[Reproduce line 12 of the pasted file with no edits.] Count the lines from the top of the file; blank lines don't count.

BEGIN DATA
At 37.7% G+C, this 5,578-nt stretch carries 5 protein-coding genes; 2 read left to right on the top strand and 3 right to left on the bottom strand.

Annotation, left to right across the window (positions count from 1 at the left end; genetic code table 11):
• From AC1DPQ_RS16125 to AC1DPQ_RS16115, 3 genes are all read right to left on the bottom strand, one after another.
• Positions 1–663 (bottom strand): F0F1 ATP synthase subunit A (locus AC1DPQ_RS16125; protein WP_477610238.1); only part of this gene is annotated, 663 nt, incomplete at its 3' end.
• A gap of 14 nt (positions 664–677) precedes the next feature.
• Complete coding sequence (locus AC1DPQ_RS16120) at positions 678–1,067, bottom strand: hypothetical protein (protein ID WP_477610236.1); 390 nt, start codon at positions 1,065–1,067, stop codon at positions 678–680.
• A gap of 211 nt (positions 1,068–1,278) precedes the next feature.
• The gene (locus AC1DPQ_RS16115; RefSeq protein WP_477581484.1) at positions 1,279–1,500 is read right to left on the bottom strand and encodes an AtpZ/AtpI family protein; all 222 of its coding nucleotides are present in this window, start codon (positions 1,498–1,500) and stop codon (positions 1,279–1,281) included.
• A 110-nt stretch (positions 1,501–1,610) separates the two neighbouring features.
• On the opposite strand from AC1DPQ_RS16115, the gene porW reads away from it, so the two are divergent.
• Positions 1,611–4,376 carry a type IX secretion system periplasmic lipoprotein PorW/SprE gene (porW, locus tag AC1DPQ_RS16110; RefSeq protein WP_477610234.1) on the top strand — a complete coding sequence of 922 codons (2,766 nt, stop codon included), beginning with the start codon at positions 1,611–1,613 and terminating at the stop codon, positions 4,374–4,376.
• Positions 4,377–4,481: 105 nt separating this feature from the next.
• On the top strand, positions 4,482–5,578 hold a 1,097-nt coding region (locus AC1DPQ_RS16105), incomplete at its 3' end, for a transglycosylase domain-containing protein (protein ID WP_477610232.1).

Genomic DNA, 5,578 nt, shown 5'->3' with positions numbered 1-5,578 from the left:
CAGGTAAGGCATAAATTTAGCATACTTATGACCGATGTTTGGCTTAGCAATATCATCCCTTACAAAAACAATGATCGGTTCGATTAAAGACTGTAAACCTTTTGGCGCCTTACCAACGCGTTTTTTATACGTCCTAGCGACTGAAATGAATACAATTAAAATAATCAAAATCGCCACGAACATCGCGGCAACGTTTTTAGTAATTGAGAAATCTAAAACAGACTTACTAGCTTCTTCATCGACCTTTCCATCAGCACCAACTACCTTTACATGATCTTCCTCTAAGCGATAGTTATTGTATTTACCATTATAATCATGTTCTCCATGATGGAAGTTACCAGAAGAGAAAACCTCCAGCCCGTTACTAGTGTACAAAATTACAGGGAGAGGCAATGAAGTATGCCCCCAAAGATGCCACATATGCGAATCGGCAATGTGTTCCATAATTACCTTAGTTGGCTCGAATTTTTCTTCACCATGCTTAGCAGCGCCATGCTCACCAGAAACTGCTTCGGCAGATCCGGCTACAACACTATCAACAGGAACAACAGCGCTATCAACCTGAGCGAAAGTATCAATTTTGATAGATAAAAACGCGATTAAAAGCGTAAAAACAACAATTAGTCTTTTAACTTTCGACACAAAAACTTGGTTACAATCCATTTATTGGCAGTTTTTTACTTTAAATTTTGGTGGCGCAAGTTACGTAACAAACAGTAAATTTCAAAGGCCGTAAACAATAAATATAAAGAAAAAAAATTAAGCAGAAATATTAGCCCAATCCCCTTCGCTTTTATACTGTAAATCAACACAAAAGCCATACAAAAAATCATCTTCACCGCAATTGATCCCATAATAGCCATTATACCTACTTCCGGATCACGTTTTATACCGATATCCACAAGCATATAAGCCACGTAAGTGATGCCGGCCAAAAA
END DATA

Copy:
• Positions 4,377–4,481: 105 nt separating this feature from the next.